General Louis H. Wilson, Jr. , the 26th Commandant of the U.S. Marine Corps and a recipient of the Medal of Honor from World War II, read this poem at the Marine Corps Birthday Ball, Camp Lejeune, N.C. on 10 November, 1978:
The wonderful love of a beautiful maid,
The love of a staunch, true man,
The love of a baby, unafraid,
Have existed since time began.
But the greatest of loves,
The quintessence of loves,
Even greater than that of a mother,
Is the tender, passionate, infinite love,
Of one drunken Marine for another.
On 10 November of every year, Marines across the globe celebrate the Marine Corps birthday. This year marks the 240th anniversary of the founding of the Corps, the original location of which was Tun Tavern in Philadelphia. Marines have always taken a special pride in tracing their historical origins to a recruiting station inside a tavern. Do you suppose a Leatherneck veteran of the Revolutionary War, sitting on a barstool in Tun Tavern in 1780 and enjoying a brew, would have any idea that nine generations later Marines would be fighting a War on Terror? “Terror?” he might ask. “Is that a place or an army?”
“It’s neither,” we might answer. “It’s an, uh, well, I suppose it’s sort of a thing.”
“Then how can you fight a thing?”
Good question. But I digress. Back to the birthday celebration.
There will be birthday balls at Marine posts all around the world. Marines will arrive decked out in dress blues, the ladies in gowns. There will be speeches, and a solemn moment of remembrance for those Marines who have given the ultimate sacrifice in defense of the nation. That number, by the way, is 44,500 Marine battlefield deaths, with another 220,000 wounded, from the Revolution to Afghanistan. The Tun Tavern Leatherneck might wince in astonishment at such numbers.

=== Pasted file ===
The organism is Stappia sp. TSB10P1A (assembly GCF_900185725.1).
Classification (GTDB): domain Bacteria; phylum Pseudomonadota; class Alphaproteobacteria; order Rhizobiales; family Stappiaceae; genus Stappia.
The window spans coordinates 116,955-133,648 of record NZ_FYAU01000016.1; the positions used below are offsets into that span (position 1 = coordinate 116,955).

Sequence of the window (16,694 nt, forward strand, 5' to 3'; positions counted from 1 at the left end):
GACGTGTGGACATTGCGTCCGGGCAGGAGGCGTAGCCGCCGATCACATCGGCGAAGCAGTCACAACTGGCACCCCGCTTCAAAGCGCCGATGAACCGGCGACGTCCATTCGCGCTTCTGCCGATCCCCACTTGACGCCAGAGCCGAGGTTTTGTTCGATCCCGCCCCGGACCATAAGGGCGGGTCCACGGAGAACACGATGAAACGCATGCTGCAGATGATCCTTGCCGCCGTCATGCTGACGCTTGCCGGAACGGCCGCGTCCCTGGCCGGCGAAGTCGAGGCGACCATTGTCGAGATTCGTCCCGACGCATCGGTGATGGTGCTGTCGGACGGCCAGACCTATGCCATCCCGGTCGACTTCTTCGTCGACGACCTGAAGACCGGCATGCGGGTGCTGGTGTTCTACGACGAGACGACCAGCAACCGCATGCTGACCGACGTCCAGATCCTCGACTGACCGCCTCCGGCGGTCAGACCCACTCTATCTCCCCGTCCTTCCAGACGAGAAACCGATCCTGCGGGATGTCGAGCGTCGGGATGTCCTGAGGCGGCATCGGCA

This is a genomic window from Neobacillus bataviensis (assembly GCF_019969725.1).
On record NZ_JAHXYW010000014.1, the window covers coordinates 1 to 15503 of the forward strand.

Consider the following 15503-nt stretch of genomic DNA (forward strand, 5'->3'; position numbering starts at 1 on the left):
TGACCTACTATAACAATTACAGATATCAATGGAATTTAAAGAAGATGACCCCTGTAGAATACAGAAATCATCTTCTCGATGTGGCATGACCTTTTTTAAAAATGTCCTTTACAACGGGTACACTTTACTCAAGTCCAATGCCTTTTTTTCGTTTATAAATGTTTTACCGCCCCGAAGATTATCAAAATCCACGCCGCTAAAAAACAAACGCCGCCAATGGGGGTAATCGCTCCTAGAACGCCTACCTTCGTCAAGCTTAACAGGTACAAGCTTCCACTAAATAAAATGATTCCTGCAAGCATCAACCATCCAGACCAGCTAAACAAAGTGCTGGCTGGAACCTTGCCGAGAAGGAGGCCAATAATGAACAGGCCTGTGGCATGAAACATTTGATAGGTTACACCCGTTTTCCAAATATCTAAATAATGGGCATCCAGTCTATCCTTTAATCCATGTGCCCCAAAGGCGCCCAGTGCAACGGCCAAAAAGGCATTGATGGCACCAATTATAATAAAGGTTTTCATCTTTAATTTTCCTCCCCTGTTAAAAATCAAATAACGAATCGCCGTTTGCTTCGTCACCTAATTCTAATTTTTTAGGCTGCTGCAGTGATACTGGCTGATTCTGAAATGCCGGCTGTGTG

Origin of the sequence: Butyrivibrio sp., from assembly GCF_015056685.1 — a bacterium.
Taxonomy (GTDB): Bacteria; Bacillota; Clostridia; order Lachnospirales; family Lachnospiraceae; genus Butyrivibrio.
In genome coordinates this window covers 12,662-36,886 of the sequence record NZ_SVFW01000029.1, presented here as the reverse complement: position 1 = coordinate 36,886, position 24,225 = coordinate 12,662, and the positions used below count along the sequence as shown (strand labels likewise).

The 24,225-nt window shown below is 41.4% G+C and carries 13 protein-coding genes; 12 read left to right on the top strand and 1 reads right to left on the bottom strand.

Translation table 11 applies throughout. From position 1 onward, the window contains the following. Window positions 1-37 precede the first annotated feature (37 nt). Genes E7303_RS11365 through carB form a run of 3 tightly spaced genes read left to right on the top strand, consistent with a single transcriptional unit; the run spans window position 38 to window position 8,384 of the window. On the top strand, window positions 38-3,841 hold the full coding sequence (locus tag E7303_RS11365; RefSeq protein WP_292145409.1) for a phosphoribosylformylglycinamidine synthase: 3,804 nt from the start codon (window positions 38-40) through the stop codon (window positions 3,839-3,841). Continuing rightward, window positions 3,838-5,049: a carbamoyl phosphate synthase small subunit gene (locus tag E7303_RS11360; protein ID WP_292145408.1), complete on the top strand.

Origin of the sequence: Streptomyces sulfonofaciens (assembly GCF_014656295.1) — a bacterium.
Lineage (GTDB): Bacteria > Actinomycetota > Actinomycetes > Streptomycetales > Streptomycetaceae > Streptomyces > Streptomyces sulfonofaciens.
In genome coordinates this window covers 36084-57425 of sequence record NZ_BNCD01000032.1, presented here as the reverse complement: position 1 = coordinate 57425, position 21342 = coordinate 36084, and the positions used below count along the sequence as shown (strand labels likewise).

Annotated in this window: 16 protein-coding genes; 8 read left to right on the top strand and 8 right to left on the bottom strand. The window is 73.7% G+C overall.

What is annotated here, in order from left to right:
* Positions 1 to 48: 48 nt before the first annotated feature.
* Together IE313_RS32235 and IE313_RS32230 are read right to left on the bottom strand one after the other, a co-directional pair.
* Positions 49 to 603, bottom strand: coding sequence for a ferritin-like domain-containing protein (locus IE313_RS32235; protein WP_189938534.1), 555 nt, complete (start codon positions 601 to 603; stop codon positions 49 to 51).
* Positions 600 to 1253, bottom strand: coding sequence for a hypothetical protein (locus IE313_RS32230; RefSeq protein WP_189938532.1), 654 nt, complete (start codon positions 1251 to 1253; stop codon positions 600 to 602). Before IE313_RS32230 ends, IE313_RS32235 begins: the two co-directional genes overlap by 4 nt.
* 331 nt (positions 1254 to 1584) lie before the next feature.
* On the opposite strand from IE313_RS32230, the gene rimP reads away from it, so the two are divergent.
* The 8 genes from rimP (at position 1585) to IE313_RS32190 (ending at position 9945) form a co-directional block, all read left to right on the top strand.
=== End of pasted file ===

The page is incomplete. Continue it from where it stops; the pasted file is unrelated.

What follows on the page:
There will be elaborate cakes, often several layers high, ceremonially sliced with a sword. The traditional passing of cake from the oldest to the youngest Marine will demonstrate the passing of the honor, experience, and heart of the Corps to the next generation of Marines to carry on.
Then there will be toasts.
The stirring Marines’ Hymn will be played, bringing everyone in the house to their feet. “From the Halls of Montezuma . . . “
And more toasts.
The Marines know how to do a lot of things. They know how to fight and win (and yes, they’ve adapted to learn how to fight a “thing”). They know how to be innovative in tactics and equipment. They know how to maintain their rich traditions. And they certainly know how to throw an annual birthday bash. Nobody does it better. And I happen to know that for a fact.
Happy 240th, Marines!
And by the way, thanks to my Tun Tavern Leatherneck for not only helping to save our country, but for helping to start a Corps of Marines.